• After 8 photos (4 months) we’ll tally the points and award some yet-to-be-determined prizes (don’t worry, we’ll make sure they’re awesome and entomological) to the caption-creators with the highest accumulated scores!

Think of it as American Idol meets The New Yorker, but with more insects and less Simon Cowell.

Also, if you took an insect photo which you think is just begging to be captioned, send it in to us and we’ll be happy to use it in the contest.

Without further ado, here’s photo #1! Good luck & have fun!

ESC Caption Contest C1 P1 – Photo by Morgan Jackson

, , , ,

JAM 2012 Photo Competition: Canadian Arthropods

By Adrian Thysse, Photographer and  co-organizer of the JAM 2012 Photo Competition
_____________________________
The Joint Annual Meeting of the Entomological Society of Alberta and the Entomological Society of Canada will be hosted in Edmonton, November 3-7, 2012 . All participants of JAM 2012 are eligible to participate in the photo competition.

The theme for the competition will be Canadian Arthropods, in the following categories:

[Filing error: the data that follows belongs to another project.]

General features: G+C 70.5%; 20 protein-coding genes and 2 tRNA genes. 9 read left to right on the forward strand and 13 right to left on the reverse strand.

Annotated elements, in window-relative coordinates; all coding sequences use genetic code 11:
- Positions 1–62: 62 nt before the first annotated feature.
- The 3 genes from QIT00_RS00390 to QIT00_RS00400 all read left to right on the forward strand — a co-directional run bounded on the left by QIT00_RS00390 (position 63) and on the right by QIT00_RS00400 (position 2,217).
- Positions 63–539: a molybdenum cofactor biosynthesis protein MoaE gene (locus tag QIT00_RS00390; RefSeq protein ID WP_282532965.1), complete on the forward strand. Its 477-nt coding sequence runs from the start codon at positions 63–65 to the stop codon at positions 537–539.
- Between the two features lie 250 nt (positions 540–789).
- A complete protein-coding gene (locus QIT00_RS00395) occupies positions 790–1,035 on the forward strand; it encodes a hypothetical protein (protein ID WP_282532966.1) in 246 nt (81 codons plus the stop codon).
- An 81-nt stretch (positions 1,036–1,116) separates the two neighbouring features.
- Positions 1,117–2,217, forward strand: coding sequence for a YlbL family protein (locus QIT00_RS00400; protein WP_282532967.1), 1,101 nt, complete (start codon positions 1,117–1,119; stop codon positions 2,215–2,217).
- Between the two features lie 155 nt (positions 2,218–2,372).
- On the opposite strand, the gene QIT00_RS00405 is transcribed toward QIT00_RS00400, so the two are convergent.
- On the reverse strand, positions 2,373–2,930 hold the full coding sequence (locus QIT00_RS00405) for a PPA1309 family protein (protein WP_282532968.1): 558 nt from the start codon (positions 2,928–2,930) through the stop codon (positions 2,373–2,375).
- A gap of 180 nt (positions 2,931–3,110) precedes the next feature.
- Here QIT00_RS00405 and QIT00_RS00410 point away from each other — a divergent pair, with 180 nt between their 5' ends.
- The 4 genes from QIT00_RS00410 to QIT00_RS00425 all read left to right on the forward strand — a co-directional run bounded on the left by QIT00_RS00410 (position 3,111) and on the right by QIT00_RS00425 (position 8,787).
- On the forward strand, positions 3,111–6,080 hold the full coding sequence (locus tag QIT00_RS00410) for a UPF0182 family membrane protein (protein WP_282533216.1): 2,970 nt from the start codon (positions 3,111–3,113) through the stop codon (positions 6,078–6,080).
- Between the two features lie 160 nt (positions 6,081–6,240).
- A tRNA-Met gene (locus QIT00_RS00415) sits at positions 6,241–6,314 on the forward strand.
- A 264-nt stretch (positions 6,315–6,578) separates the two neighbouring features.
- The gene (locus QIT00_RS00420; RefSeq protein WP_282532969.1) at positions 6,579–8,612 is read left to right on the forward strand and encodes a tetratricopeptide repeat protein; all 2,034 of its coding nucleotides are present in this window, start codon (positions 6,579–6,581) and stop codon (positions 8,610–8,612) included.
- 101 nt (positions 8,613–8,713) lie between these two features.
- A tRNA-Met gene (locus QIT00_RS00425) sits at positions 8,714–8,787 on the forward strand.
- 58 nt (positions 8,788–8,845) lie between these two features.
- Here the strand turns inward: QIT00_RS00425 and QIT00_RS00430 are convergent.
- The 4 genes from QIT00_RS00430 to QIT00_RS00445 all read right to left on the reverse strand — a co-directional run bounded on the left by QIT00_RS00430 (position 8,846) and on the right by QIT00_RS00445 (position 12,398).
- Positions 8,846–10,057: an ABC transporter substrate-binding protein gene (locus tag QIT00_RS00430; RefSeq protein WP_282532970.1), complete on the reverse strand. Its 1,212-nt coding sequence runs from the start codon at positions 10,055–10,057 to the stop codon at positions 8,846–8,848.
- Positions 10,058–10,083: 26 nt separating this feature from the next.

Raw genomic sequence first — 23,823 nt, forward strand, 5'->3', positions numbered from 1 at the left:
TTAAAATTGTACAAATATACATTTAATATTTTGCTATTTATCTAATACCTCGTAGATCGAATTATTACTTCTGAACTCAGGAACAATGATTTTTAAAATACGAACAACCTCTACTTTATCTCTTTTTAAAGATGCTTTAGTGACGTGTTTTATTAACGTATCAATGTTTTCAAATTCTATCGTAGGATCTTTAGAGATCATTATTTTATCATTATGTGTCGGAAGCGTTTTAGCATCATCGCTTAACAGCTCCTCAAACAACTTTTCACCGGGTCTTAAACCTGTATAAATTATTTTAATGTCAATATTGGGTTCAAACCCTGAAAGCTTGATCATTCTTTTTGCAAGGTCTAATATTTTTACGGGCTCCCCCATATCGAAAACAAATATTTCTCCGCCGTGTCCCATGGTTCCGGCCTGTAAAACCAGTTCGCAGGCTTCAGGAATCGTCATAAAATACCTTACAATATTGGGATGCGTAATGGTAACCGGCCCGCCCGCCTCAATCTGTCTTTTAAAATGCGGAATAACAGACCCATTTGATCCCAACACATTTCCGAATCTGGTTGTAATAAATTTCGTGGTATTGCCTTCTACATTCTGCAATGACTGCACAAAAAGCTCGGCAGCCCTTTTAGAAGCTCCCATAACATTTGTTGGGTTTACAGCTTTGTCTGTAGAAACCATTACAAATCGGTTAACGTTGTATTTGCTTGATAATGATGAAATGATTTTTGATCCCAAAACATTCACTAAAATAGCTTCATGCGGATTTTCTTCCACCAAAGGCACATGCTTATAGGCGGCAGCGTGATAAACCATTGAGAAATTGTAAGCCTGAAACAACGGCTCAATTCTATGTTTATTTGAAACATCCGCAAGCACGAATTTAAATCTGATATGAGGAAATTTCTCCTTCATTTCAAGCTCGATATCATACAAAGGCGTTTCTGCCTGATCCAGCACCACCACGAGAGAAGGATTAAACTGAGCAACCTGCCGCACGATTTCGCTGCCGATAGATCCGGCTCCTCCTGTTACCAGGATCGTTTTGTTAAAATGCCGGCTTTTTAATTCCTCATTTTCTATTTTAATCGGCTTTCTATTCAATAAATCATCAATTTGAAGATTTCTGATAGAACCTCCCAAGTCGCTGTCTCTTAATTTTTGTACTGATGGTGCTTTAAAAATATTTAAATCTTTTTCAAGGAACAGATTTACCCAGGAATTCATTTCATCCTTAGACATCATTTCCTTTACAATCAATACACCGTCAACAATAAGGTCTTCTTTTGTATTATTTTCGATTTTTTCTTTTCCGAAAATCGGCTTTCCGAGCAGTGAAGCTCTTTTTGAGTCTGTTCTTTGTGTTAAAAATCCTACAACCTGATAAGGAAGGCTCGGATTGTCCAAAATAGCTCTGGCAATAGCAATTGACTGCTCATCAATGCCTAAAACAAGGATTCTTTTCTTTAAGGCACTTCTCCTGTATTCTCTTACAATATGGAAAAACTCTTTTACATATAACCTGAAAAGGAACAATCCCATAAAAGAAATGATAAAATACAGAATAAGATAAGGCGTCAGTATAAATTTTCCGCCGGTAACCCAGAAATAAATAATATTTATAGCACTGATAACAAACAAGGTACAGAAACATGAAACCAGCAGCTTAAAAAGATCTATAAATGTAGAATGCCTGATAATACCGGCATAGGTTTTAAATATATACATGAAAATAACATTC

1. Dead–pinned or preserved specimens
2. Alive–in the natural habitat
3. Dead or Alive–predators with prey
4. Alive with mites–insect mite symbiosis (Sponsored by International Journal of Acarology editor, Dave Walter)

$150 will be awarded to the winner for each category and the “Alive with mites” winner may be offered the opportunity to be a cover illustration for the International Journal of Acarology.

So far the judges include John Acorn, David Walter and myself, and we are looking forward to a wealth of submissions from all the many entomologists, amateur or professional, that will be attending JAM 2012.

Nothing to submit? There is a whole season of delicious bug photography still ahead!

The closing date for submissions is October 30, so get your macro lens on and get cracking! We are looking forward to a biodiverse flood of entries!

Sympetrum sp. Photo by Adrian Thysse

Originally posted at Splendour Awaits http://bugs.adrianthysse.com/2012/06/jam-2012-photo-competition-canadian-arthropods/